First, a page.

Look, I’m a nerd for organizational systems and project management.
I love having a place for ideas and a system for executing them. I love Notion, Google Drive, to-do apps, the whole shebang. On a daily basis, I even use these daily time-blocking templates by illustrator Deborah Ho.
But one thing I can never get into, is habit tracking.
Most Notion nerds have a habit tracker set up somewhere in their pages. It’s full of little check boxes with healthy activities like drink 64 oz of water, exercise, meditate, make the bed in the morning, etc. Passion Planner has one too. And don’t even get me started on the intricate (ok, impressive!) bullet journaling habit trackers.
Image by Blake Reichmann via Medium
These are all healthy, well-meaning activities, which I support. My personal habits list includes trying to take at least one 30 minute walk per day, exercising regularly, reading, and drinking lots of water throughout the day.
But for me, and maybe for you too, the goal of having healthy habits is to integrate them into my routine so seamlessly and effortlessly, that I don’t ever have to think about them.
Exercising three times per week? I schedule it in my calendar. It always happens because I’ve made it a habit over the years and it’s stuck. The reward is that exercise makes me feel good.
Eating lots of fruits and veggies? I make the same smoothie for breakfast every morning. I prep it the night before and store it in the fridge. In the morning, a quick blend and I’m all set with a healthy breakfast.
Reading more books? I take a bath several nights a week and aim to read one chapter of a book while soaking.
All of these habits are grounded in routine. They have a clear trigger (taking a bath -> read a chapter, wake up -> blend smoothie), or they’re scheduled into my week (exercise).
I’m not against habit tracking if you know that you’re motivated by little check marks and gamification. My best friend uses an app called Habitica to keep track of her habits through gamification. She likes “leveling up” and getting in-app rewards for checking off items. That’s awesome for her, but it doesn’t work for me. Why not, you ask?
Because I know that I’m motivated differently. Lots of little check marks make me feel tired. Like I’ve reduced my big, beautiful life to tiny spreadsheets.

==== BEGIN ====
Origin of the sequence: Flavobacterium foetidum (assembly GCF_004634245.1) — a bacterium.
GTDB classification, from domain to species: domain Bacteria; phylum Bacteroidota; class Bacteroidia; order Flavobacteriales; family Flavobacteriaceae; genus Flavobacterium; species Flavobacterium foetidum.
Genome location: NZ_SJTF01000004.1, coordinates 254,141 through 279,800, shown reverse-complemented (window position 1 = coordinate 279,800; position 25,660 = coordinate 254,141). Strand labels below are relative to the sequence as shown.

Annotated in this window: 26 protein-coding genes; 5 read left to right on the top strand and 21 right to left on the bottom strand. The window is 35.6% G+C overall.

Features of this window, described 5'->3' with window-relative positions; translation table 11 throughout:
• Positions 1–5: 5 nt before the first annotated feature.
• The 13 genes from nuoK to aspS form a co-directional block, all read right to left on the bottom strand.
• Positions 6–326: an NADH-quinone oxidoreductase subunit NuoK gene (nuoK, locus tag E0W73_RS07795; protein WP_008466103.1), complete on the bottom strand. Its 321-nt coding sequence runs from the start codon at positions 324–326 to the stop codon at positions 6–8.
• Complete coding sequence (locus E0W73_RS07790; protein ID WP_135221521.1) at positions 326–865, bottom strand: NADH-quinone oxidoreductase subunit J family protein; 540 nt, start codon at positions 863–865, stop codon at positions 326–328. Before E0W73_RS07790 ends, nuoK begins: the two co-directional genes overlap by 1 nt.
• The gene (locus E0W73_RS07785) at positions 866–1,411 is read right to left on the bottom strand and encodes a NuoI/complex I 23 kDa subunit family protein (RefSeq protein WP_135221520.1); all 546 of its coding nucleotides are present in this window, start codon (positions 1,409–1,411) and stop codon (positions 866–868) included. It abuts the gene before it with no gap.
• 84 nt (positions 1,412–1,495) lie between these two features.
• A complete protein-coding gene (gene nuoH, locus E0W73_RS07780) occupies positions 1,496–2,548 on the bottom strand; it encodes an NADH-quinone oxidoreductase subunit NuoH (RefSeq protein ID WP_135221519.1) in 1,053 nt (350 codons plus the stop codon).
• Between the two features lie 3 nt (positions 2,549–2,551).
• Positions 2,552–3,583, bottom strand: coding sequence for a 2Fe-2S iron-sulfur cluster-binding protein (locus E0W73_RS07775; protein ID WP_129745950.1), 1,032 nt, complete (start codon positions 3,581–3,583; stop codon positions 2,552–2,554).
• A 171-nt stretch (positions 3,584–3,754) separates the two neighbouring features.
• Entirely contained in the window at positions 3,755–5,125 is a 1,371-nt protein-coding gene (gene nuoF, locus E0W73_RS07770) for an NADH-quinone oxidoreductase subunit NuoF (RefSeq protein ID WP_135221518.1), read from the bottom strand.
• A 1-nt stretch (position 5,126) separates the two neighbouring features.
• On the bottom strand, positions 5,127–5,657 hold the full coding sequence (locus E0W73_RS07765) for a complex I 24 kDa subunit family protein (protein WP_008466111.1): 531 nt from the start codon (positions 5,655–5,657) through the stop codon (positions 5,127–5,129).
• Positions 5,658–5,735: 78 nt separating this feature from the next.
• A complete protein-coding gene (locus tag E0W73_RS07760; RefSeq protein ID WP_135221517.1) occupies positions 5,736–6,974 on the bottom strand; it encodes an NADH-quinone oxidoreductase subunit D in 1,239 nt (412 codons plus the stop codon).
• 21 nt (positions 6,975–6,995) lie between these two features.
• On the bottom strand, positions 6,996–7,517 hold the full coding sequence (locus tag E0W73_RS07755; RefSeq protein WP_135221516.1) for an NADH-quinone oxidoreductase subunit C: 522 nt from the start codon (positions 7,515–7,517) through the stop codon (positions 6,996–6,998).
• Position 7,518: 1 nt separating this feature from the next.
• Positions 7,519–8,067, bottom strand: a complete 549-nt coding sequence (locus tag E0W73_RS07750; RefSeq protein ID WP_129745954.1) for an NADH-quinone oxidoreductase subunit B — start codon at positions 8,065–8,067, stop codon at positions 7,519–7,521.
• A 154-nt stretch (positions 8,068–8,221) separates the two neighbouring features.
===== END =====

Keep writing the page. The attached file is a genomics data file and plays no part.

I’m motivated by making my life feel rhythmic and spacious. That’s it. That’s my whole thing.
Similarly, I want the work I do to feel light and fun. Tracking my habits feels like the opposite, so I opt out.
Is a habit tracker the right tool for you? Does it make you feel lighter and more energized? Or heavy and dreadful? Try it out and see! Maybe you’ll learn something new about what motivates you and what doesn’t.
Writing 750 words every damn day! I’m on a 6-day streak. My friend (and fellow newsletter subscriber) Ana is writing with me and keeping me accountable. Want to join us? Reply to this email and we’ll add you to the group chat!
Advent of Code. A daily coding challenge for the first 25 days in December. I’m using the opportunity to learn golang, a programming language developed by Google. It’s hard for me, as I’m not that savvy with algorithms. But it’s fun to try to solve the puzzles and keeps my mind occupied on something tangible.
Video of a tarantula molting. I don’t know why YouTube recommends these videos to me, but hey, here we are. Both disturbing and fascinating.
DIY macaroni angel ornaments. I made these on a Zoom call with my cousin and we had so much fun!
Screenshots aka the weird stuff I find on the internet and throughout my life as a digital person.
Some of my favorite tweets this week! (Reasons to love the internet 💘)
My sister moved into a new house and found this in the wall of her basement pic.twitter.com/37cHIxQmvN— The Only Living Dead Girl in New York (@missjellinsky) December 2, 2020